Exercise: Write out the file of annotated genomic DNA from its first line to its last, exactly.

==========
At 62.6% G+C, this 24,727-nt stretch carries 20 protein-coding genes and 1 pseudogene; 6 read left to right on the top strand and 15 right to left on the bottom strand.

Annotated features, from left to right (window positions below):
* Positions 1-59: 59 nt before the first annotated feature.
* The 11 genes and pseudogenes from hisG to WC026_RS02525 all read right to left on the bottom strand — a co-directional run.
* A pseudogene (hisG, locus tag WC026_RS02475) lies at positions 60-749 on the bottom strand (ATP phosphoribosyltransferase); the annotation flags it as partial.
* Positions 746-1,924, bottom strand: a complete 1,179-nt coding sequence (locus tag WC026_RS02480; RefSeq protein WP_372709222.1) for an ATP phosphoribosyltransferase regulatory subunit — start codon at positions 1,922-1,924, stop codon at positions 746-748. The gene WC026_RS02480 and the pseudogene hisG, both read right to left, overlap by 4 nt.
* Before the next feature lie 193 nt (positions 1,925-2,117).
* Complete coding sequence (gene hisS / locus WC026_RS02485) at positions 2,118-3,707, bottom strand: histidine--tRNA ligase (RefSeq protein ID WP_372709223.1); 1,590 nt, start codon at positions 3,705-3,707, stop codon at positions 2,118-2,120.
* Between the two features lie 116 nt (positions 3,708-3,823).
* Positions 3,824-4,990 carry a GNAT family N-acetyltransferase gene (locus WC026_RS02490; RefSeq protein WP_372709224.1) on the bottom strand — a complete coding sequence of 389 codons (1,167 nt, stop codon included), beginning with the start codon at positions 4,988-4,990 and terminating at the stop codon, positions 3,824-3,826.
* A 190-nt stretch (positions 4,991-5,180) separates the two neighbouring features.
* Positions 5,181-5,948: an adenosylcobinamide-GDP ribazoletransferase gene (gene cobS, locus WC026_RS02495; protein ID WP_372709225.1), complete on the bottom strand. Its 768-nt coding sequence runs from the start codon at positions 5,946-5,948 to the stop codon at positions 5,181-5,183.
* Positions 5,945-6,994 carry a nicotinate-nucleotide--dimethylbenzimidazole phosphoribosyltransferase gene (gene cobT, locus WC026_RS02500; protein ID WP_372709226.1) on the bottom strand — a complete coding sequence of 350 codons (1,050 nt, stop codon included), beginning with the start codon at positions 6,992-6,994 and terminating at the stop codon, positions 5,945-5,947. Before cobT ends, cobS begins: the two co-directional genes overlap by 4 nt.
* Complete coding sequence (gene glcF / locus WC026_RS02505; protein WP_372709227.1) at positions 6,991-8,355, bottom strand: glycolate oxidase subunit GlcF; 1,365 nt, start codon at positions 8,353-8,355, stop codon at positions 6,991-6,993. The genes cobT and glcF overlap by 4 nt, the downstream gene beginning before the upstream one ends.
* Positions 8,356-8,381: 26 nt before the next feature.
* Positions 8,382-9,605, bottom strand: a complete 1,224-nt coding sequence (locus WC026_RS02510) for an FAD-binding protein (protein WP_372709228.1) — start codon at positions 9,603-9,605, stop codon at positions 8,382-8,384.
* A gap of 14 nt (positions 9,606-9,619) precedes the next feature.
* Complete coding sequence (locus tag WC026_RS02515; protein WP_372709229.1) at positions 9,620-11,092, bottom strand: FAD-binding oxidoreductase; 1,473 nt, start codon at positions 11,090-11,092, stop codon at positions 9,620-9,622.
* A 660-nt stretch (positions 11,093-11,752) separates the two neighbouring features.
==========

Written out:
At 62.6% G+C, this 24,727-nt stretch carries 20 protein-coding genes and 1 pseudogene; 6 read left to right on the top strand and 15 right to left on the bottom strand.

Annotated features, from left to right (window positions below):
* Positions 1-59: 59 nt before the first annotated feature.
* The 11 genes and pseudogenes from hisG to WC026_RS02525 all read right to left on the bottom strand — a co-directional run.
* A pseudogene (hisG, locus tag WC026_RS02475) lies at positions 60-749 on the bottom strand (ATP phosphoribosyltransferase); the annotation flags it as partial.
* Positions 746-1,924, bottom strand: a complete 1,179-nt coding sequence (locus tag WC026_RS02480; RefSeq protein WP_372709222.1) for an ATP phosphoribosyltransferase regulatory subunit — start codon at positions 1,922-1,924, stop codon at positions 746-748. The gene WC026_RS02480 and the pseudogene hisG, both read right to left, overlap by 4 nt.
* Before the next feature lie 193 nt (positions 1,925-2,117).
* Complete coding sequence (gene hisS / locus WC026_RS02485) at positions 2,118-3,707, bottom strand: histidine--tRNA ligase (RefSeq protein ID WP_372709223.1); 1,590 nt, start codon at positions 3,705-3,707, stop codon at positions 2,118-2,120.
* Between the two features lie 116 nt (positions 3,708-3,823).
* Positions 3,824-4,990 carry a GNAT family N-acetyltransferase gene (locus WC026_RS02490; RefSeq protein WP_372709224.1) on the bottom strand — a complete coding sequence of 389 codons (1,167 nt, stop codon included), beginning with the start codon at positions 4,988-4,990 and terminating at the stop codon, positions 3,824-3,826.
* A 190-nt stretch (positions 4,991-5,180) separates the two neighbouring features.
* Positions 5,181-5,948: an adenosylcobinamide-GDP ribazoletransferase gene (gene cobS, locus WC026_RS02495; protein ID WP_372709225.1), complete on the bottom strand. Its 768-nt coding sequence runs from the start codon at positions 5,946-5,948 to the stop codon at positions 5,181-5,183.
* Positions 5,945-6,994 carry a nicotinate-nucleotide--dimethylbenzimidazole phosphoribosyltransferase gene (gene cobT, locus WC026_RS02500; protein ID WP_372709226.1) on the bottom strand — a complete coding sequence of 350 codons (1,050 nt, stop codon included), beginning with the start codon at positions 6,992-6,994 and terminating at the stop codon, positions 5,945-5,947. Before cobT ends, cobS begins: the two co-directional genes overlap by 4 nt.
* Complete coding sequence (gene glcF / locus WC026_RS02505; protein WP_372709227.1) at positions 6,991-8,355, bottom strand: glycolate oxidase subunit GlcF; 1,365 nt, start codon at positions 8,353-8,355, stop codon at positions 6,991-6,993. The genes cobT and glcF overlap by 4 nt, the downstream gene beginning before the upstream one ends.
* Positions 8,356-8,381: 26 nt before the next feature.
* Positions 8,382-9,605, bottom strand: a complete 1,224-nt coding sequence (locus WC026_RS02510) for an FAD-binding protein (protein WP_372709228.1) — start codon at positions 9,603-9,605, stop codon at positions 8,382-8,384.
* A gap of 14 nt (positions 9,606-9,619) precedes the next feature.
* Complete coding sequence (locus tag WC026_RS02515; protein WP_372709229.1) at positions 9,620-11,092, bottom strand: FAD-binding oxidoreductase; 1,473 nt, start codon at positions 11,090-11,092, stop codon at positions 9,620-9,622.
* A 660-nt stretch (positions 11,093-11,752) separates the two neighbouring features.